Project information

Please find below short project information texts for the positions announced in our May 2023 call. We hope these descriptions pique your interest in our research topics!


Survival and resuscitation mechanisms of desert soil bacteria

Microorganisms in drylands have to endure long periods of drought, interrupted by unpredictable and very short periods of rain. Dormancy - an inactive state or a state of reduced metabolic activity - has long been regarded as a prerequisite for desert soil microorganisms to survive such drought periods. However, as dormancy cannot be sustained indefinitely, phases of resuscitation must also play an important role for long-term survival of desert soil microorganisms and thus for maintaining microbial diversity in one of the harshest environments on the planet.
In this project, we are investigating the desiccation survival mechanisms of soil microorganisms and the molecular mechanisms of resuscitation. This will be achieved by applying genome-resolved metatranscriptomics of desert soil microbial communities, building upon knowledge gained by our recent metagenomic investigation of biological soil crusts from the Negev Desert, Israel. In situ community transcription patterns will be combined with single-cell activity assays, employing a recently developed heavy water-NanoSIMS assay to detect anabolically active cells, and process measurements.


Identification of tire wear additives in plant agriculture

Soil is one of the major receptors of tire wear particles (TWP), where they can release ecotoxicological relevant substances. Various processes including biotic and abiotic aging, aggregation, or fragmentation influence the properties of TWPs and affect the leaching behavior. The fate of TWP and tire-derived contaminants in agricultural environments remain poorly understood and closing this knowledge gap is a key aim of this project. 


How to detect biodegradable plastics in compost and improve compostability?

Biodegradable plastics can be part of a solution to the global plastic pollution problem. One example are materials that are completely biodegraded during biowaste composting processes. Harmonized and widely accepted methods for plastic analyses as an essential part of biodegradation studies are needed. We are looking for a highly enthusiastic Ph.D. student (m/f/x) with an interest in developing such methods and in assessing the fate of microplastic particles during the (bio)degradation of plastics in compost.


Remediation of forever chemicals: PFAS in groundwater

PFAS, known as "forever chemicals" due to their difficult degradation, have been associated with adverse health effects on humans and wildlife. PFAS are extremely stable because they are made up of a chain of carbon and fluorine atoms bonded together, and the carbon-fluorine bond is one of the strongest chemical bonds. PFAS remediation is extremely difficult and involves extreme heat, sorbents which need to be recycled, and other techniques, all of which can be costly, inefficient and create secondary pollutants. This projects aims to work on innovative PFAS remediation in groundwater. We are looking for a highly enthusiastic Ph.D. student (m/f/x) with an interest in developing such techniques and a solid background in chemistry.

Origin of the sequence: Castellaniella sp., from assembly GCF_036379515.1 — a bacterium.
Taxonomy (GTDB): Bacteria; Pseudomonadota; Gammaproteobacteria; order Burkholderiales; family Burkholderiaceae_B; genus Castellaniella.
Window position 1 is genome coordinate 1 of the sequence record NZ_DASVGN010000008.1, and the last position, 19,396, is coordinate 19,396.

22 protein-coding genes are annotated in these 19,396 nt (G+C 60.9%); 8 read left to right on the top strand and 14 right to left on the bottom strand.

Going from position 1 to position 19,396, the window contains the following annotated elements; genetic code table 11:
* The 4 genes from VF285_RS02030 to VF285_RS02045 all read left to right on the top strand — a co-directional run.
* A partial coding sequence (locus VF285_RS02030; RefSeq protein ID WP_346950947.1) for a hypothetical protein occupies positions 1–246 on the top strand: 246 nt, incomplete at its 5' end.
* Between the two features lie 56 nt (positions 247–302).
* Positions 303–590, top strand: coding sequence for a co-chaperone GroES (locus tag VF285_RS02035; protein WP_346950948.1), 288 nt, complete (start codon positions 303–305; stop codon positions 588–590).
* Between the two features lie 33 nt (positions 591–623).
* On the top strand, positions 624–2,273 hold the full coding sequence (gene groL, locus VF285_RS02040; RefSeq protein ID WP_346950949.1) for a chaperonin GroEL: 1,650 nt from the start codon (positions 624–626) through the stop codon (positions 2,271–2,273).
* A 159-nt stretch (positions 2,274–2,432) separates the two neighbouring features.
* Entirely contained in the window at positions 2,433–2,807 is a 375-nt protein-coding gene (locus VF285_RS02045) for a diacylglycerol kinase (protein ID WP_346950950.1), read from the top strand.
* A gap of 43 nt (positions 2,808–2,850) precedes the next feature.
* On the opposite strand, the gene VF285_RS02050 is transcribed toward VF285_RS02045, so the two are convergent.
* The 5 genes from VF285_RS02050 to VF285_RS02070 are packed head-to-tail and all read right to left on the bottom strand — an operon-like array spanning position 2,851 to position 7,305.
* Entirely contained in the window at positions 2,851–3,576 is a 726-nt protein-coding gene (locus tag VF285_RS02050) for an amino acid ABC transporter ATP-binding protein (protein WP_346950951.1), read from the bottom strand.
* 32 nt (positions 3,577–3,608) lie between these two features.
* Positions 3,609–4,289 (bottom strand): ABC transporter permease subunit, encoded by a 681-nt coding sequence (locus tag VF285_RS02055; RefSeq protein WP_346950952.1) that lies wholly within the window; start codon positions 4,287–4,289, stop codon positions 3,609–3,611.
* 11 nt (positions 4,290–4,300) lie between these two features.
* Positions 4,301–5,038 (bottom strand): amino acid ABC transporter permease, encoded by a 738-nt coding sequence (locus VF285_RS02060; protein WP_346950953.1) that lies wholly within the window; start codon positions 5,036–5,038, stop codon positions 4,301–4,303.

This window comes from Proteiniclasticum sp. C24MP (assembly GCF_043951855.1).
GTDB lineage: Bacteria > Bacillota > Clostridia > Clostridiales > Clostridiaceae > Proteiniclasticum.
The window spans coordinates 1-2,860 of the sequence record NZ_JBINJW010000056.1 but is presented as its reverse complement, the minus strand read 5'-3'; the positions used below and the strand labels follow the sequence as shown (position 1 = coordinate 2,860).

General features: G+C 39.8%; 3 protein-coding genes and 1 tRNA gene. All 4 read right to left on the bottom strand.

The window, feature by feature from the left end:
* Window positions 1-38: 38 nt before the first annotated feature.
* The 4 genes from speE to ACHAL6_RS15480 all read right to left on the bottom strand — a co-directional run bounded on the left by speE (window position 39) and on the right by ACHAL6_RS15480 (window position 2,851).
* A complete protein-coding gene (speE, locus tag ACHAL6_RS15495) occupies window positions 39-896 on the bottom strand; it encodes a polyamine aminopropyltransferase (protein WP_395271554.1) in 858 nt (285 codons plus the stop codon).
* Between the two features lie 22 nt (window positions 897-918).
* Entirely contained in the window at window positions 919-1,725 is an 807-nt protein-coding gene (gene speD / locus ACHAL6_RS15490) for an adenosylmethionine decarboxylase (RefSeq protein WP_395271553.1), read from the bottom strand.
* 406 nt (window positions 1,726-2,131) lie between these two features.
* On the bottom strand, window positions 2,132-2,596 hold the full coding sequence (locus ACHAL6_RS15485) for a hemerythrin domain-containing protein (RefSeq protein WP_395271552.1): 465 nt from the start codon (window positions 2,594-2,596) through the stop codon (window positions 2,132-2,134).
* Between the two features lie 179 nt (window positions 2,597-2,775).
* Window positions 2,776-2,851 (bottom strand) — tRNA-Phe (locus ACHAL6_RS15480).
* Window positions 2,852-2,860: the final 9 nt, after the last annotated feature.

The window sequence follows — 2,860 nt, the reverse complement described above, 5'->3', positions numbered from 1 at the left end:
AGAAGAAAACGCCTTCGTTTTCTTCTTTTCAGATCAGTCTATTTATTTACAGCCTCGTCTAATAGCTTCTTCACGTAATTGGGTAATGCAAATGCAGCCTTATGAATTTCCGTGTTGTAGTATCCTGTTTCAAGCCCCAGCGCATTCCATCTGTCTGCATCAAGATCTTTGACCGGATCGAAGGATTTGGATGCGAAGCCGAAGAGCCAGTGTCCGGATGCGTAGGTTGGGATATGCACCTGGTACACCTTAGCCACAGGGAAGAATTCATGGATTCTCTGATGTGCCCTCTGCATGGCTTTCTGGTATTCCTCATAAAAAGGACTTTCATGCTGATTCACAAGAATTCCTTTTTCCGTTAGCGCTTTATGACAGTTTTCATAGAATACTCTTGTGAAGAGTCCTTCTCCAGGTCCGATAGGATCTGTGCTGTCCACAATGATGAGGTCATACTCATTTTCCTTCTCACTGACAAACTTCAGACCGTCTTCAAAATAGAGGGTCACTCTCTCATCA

Identification of host intrinsic factors that shape the sponge microbiome

Sponges (phylum Porifera) are amongst the most basal metazoans. These sessile filter feeders are important constituents of benthic ecosystems, as they can occupy up to 80% of the available substrate, provide habitat for a wide range of infaunal species, be a vital trophic link between the benthos and the pelagic realm through their remarkable filtration capacity, and mediate biogeochemical fluxes through the uptake of organic matter and the recycling of nutrients. In coral reef ecosystems, for example, sponges are part of a highly efficient recycling pathway (the sponge loop), as sponges take up dissolved organic matter from oligotrophic waters and convert it into cellular detritus that becomes food for higher trophic levels. Furthermore, sponges are known for their ubiquitous production of bioactive metabolites with a broad range of biochemical and biomedical applications. Besides their evolutionary, ecological, and biotechnological importance, sponges are also prominent examples of highly complex microbial symbioses. The microbial consortium of sponges can make up to 35% of the holobiont’s biomass, is known for its remarkable diversity, and has a fundamental role in the sponge’s physiology and ecology. Despite the constant exposure to seawater microbes, sponges can maintain a highly stable and species-specific microbial community.
The main aim of the Ph.D. project is to identify host intrinsic factors (i.e., host morphology, secondary metabolites production, host phylogeny) that drive microbiome variations among distinct sponge species and to visualize the host-symbiont landscape in the tissue of marine sponges at a single cell level.